Railroad shipping: Intermodal hits another 2010 high, says AAR

Railroad volumes returned to their recent trend of record-breaking volumes for the week ending September 18, with intermodal volumes on U.S. railways setting a new 2010 record along with containers hitting its highest level ever, according to the Association of American Railroads (AAR).

By ·

Railroad volumes returned to their recent trend of record-breaking volumes for the week ending September 18, with intermodal volumes on U.S. railways setting a new 2010 record along with containers hitting its highest level ever, according to the Association of American Railroads (AAR).

Intermodal volume—at 240,013 trailers and containers—was up 16.9 percent year-over-year and up 2.4 percent compared to 2008. The previous 2010 high for intermodal occurred during the week ending August 28 at 237,194 trailers and containers. Container volume—at 205,332—was up 18.8 percent year-over-year. And trailer volume—at 34,481—was up 6.5 percent.

Carload volumes came in at 304,679 for an 8.1 percent annual gain and a 2.4 percent decline compared to 2008, said the AAR. Carload volume in the East was up 8.2 percent year-over-year and down 9.1 percent compared to 2008. And out West carloads were up 8 percent year-over-year and up 2.7 percent compared to 2008.

In October 2009, the AAR began reporting weekly rail traffic with year-over-year comparisons for the previous two years, due to the fact that the economic downturn was in full effect at this time a year ago, and global trade was bottoming and economic activity was below current levels.

While rail volumes are relatively healthy, current volumes are still below previous peak levels and are starting to face tougher year-over-year comparisons through the remainder of 2010, given the fact that 2009 was a down year for the rails in terms of volume growth.


Dahlman Rose transportation analyst Jason Seidl wrote in a research note that at his firm’s recently-held transportation conference that executives from leading Class I and short line railroads provided a much needed breath of fresh air by voicing optimism regarding the current state and prospects of the North American railroad industry and overall global economy.

“While they expressed some caution, none believed that a double-dip recession is likely to occur,” wrote Seidl. “Instead, they described a steady and sustainable, albeit slow, recovery, evident in their unique insight into multiple components of the economy and their recent interactions with their customers. The railroads noted continued strength in intermodal and automotive traffic.”

Year-to-date, total U.S. carload volumes at 10,527,927 carloads are up 7.1 percent year-over-year and down 12.4 percent compared to 2008. Trailers or containers at 7,941,287 are up 14.6 percent year-over-year and down 4.7 percent compared to 2008.

Of the 19 carload commodities tracked by the AAR, 17 were up year-over-year. Metallic ores were up 94.6 percent and farm products excluding grain up 19.8 percent.

Weekly rail volume was estimated at 33.5 billion ton-miles, a 9.5 percent year-over-year increase. And total volume year-to-date at 1,158.1 billion ton-miles was up 8.2 percent year-over-year.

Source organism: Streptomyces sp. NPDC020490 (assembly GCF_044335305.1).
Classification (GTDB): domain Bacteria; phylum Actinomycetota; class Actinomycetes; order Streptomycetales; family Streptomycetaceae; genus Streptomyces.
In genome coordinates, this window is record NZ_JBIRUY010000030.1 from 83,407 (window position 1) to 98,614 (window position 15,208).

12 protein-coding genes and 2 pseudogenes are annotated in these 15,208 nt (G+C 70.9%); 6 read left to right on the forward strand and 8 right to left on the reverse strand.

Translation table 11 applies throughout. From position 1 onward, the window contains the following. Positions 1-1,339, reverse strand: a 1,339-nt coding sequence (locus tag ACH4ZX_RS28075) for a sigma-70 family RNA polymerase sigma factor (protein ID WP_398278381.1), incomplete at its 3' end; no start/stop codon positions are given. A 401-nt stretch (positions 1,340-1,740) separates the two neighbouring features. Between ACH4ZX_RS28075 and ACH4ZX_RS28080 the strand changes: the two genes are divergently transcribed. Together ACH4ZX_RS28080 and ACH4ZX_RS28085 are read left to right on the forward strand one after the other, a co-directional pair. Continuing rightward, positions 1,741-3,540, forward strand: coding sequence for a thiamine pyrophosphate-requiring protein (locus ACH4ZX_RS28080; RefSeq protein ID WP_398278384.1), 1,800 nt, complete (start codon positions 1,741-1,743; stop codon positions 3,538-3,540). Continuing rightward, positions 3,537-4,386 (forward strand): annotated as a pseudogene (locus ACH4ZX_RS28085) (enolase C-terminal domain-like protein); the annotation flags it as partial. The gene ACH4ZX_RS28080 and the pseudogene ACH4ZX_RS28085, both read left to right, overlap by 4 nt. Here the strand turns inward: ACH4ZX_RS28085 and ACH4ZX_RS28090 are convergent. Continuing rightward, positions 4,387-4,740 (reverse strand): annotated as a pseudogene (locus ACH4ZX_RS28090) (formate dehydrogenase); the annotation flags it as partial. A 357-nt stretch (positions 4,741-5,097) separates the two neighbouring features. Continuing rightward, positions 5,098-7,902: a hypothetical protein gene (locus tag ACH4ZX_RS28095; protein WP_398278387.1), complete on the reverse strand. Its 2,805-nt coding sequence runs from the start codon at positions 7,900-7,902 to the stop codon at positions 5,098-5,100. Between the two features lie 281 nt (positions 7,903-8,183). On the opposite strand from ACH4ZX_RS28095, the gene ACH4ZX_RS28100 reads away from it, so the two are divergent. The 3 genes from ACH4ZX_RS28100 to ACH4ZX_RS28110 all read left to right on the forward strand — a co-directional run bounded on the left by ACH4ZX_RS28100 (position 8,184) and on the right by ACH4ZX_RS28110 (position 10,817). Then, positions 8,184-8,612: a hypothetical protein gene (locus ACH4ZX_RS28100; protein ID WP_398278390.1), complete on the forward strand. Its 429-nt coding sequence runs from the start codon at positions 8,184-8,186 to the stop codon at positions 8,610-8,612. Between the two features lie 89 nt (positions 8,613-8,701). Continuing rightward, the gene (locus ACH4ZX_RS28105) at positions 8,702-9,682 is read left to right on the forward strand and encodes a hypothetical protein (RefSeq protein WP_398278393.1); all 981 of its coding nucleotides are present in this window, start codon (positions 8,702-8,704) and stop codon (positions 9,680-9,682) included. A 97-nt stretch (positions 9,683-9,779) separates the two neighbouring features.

About the Author

Jeff Berman, Group News Editor
Jeff Berman is Group News Editor for Logistics Management, Modern Materials Handling, and Supply Chain Management Review. Jeff works and lives in Cape Elizabeth, Maine, where he covers all aspects of the supply chain, logistics, freight transportation, and materials handling sectors on a daily basis. Contact Jeff Berman

Subscribe to Logistics Management Magazine!

Subscribe today. It's FREE!
Get timely insider information that you can use to better manage your entire logistics operation.
Start your FREE subscription today!

Article Topics

AAR · Carload · Intermodal · All Topics
Latest Whitepaper
How Lean is your Lean Quality Program?
Avoid quality program bureaucracy that can sap logistics productivity and increase costs
Download Today!
From the September 2016 Issue
Indecision revolving around three complex supply chain elements—transportation, technology and organizational structure—finds many companies waiting to commit to a strategic path. However, waiting too long will only result in a competitive disadvantage that will be difficult to overcome in today’s fast-paced, global economy.
Time for Asia’s ports to rebuild
Is the freight recession upon us…again?
View More From this Issue
Subscribe to Our Email Newsletter
Sign up today to receive our FREE, weekly email newsletter!
Latest Webcast
Supply Chain Best Practices: Visibility to In-Transit Inventory
During this webcast you'll learn on how various organizations have gained instant access to in-transit parcels and given access to this information to stakeholders.
Register Today!
EDITORS' PICKS
25th Annual Masters of Logistics
Indecision revolving around three complex supply chain elements—transportation, technology and...
2016 Quest for Quality: Winners Take the Spotlight
Which carriers, third-party logistics providers and U.S. ports have crossed the service-excellence...

Regional ports concentrate on growth and connectivity
With the Panama Canal expansion complete, ocean cargo gateways in the Caribbean are investing to...
Digital Reality Check
Just how close are we to the ideal digital supply network? Not as close as we might like to think....